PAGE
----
Our founders were not Christians, they were constitutionalist. They were patriots that fought to keep the influence of personal religion out of public life.
The Treaty of Tripoli, passed by the U.S. Senate in 1797, read in part: "The government of the United States is not in any sense founded on the Christian religion." The treaty was written during the Washington administration, and sent to the Senate during the Adams administration. It was read aloud to the Senate, and each Senator received a printed copy. This was the 339th time that a recorded vote was required by the Senate, but only the third time a vote was unanimous (the next time was to honor George Washington). There is no record of any debate or dissension on the treaty. It was reprinted in full in three newspapers - two in Philadelphia, one in New York City. There is no record of public outcry or complaint in subsequent editions of the papers.
Thomas Paine was a pamphleteer whose manifestos encouraged the faltering spirits of the country and aided materially in winning the war of Independence:
"I do not believe in the creed professed by the Jewish church, by the Roman church, by the Greek church, by the Turkish church, by the Protestant church, nor by any church that I know of...Each of those churches accuse the other of unbelief; and for my own part, I disbelieve them all."
The Age of Reason by Thomas Paine, pp. 8,9 (Republished 1984, Prometheus Books, Buffalo, NY)
"Religious bondage shackles and debilitates the mind and unfits it for every noble enterprise."
"During almost fifteen centuries has the legal establishment of Christianity been on trial. What have been its fruits? More or less in all places, pride and indolence in the Clergy, ignorance and servility in the laity, in both, superstition, bigotry and persecution." - James Madion, Father of the Constitution.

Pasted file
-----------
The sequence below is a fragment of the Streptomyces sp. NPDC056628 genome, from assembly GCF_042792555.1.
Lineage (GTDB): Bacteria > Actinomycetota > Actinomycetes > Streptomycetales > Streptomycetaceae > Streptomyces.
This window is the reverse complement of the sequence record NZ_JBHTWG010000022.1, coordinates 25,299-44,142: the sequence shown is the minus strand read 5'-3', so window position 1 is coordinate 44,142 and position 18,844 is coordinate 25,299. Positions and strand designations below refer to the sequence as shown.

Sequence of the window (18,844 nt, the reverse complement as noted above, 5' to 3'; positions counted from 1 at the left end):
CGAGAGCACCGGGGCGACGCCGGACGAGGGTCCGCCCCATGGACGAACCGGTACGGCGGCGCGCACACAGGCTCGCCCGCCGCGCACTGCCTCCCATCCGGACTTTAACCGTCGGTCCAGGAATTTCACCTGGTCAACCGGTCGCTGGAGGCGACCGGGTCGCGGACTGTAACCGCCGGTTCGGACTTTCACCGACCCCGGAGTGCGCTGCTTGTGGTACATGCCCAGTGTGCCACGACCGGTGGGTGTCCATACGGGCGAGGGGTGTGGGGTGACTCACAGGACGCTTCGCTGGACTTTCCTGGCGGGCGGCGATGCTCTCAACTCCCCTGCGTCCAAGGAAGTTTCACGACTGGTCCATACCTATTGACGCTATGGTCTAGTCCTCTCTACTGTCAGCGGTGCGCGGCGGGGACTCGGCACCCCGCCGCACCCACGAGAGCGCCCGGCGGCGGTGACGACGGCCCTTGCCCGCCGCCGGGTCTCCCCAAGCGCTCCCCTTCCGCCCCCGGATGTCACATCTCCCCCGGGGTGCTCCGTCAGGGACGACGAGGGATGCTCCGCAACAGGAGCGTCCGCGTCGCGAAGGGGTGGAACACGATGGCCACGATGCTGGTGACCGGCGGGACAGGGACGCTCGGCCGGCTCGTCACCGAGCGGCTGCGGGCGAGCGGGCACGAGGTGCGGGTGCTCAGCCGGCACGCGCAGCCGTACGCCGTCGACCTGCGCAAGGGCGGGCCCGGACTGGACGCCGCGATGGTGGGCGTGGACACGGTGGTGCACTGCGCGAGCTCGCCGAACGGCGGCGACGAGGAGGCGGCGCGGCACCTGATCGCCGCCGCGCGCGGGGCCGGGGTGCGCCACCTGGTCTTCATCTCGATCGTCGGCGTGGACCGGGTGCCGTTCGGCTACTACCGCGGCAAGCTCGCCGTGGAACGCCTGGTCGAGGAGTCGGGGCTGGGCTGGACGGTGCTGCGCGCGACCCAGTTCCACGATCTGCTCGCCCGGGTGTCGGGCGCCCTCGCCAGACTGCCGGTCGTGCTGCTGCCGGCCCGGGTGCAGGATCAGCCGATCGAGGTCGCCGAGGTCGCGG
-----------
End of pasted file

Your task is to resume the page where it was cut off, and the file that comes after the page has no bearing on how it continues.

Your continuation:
Benjamin Franklin, delegate to the Continental Congress and the Constitutional Convention, said:
As to Jesus of Nazareth, my Opinion of whom you particularly desire, I think the System of Morals and his Religion...has received various corrupting Changes, and I have, with most of the present dissenters in England, some doubts as to his Divinity; tho' it is a question I do not dogmatize upon, having never studied it, and think it needless to busy myself with it now, when I expect soon an opportunity of knowing the Truth with less trouble." He died a month later, and historians consider him, like so many great Americans of his time, to be a Deist, not a Christian.
Benjamin Franklin, A Biography in his Own Words, edited by Thomas Fleming, p. 404, (1972, Newsweek, New York, NY) quoting letter by BF to Exra Stiles March 9, 1970.
The words "In God We Trust" were not consistently on all U.S. currency until 1956, during the McCarthy Hysteria. (and we all know how envogue McCarthyism is today!)
“I distrust those people who know so well what God wants them to do because I notice it always coincides with their own desires.” Susan B. Anthony, a Biography, 1988
Read Toreau's Civil Disobedience, then mull on it for awhile.
The Ballot or the Bullet